dyskrasias may be due to heating, cooling, drying, or wetting. Dissolution of continuity is also mentioned with respect to the part(s) involved.
4. On non-uniform dyskrasia due to heating, specifically inflammation, and the relation between the heat of the blood in the inflamed part and that contained in the whole body is discussed. The various factors that affect this include both the four humors and pneuma. When a humor is involved, relevant factors are its nature and whether it is obstructed, transpired, or putrefied. Also important is the distance of the inflamed part from the blood-containing internal organs.
5. This section continues the discussion of the differential heating of an affected part, as by a flux, and the rest of the body, both specific structures and the blood generally. Consideration is given to the variations in the change of krasis in different parts, the left chamber of the heart being particularly susceptible to heating. The limit of the change for each part is the damage to its function. Pain is produced when a quality is undergoing change; when the change ceases and uniformity is reached, pain stops. The latter is the case in the hectic fevers, which are painless and imperceptible to the sufferer. The hectic fever is unique among fevers in not being a non-uniform dyskrasia.
6. Non-uniform dyskrasias do not cause change in adjacent parts unless the disproportion is severe. Every disproportion is relative to something, and some animals can have humors compatible with each other. In general terms, things are increased and nourished by things similar to themselves but distressed and destroyed by dissimilars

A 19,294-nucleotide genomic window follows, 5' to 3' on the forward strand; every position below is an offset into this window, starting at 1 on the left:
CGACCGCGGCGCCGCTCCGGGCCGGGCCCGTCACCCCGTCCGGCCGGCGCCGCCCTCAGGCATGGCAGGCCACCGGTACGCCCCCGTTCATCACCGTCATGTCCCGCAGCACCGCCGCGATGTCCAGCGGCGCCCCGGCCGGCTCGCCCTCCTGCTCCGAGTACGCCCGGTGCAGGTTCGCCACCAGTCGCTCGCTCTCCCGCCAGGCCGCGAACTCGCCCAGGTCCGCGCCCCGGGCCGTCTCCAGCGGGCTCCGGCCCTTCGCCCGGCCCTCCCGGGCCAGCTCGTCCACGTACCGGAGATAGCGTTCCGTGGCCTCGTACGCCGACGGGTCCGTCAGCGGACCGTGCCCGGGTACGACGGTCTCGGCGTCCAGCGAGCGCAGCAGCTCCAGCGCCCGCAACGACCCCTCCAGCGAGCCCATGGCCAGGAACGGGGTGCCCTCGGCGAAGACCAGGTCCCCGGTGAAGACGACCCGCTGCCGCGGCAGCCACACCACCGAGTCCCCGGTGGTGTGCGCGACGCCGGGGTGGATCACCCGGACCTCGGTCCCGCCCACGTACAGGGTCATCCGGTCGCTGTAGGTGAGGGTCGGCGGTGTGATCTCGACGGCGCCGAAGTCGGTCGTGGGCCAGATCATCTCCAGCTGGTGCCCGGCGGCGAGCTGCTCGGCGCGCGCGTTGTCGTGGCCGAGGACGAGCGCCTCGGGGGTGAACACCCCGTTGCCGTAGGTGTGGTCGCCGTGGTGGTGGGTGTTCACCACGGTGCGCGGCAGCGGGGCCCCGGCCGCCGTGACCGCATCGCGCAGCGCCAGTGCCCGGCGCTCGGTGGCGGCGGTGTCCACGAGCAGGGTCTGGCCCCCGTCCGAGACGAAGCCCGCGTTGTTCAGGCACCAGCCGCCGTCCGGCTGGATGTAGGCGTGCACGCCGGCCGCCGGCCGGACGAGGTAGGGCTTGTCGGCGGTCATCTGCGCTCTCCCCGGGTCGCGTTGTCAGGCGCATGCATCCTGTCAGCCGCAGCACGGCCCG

(opposites). To extend the discussion, Galen regards it as necessary to speak about capacities (faculties).
7. Fevers, apart from the hectic, are diseases compounded non-uniformly. The important point is that the development of non-uniform dyskrasias will be variable. Brief consideration is given to fevers being caused by putrefaction as in turn causing non-uniform dyskrasia. Heating is the main focus of the section.
8. This section focuses on cooling, in particular severe cooling, and its association with pain. Galen also discusses the coincident occurrence of heating and cooling and the resultant perception of the two together. He returns to the ague fever, in which both fever/heat and shivering/cold occur. He concludes that this fever is combined from two non-uniform dyskrasias, as indeed most fevers are apart from the hectic.
9. Galen concludes with a brief account of other diseases due to a non-uniform dyskrasia. He lists cancer, erysipelas, anthrax, herpes, edema, inflammation, phagedaina, and gangrene. The common feature is a flux of fluids. The nature of the resultant non-uniform dyskrasia will depend on what the flux is.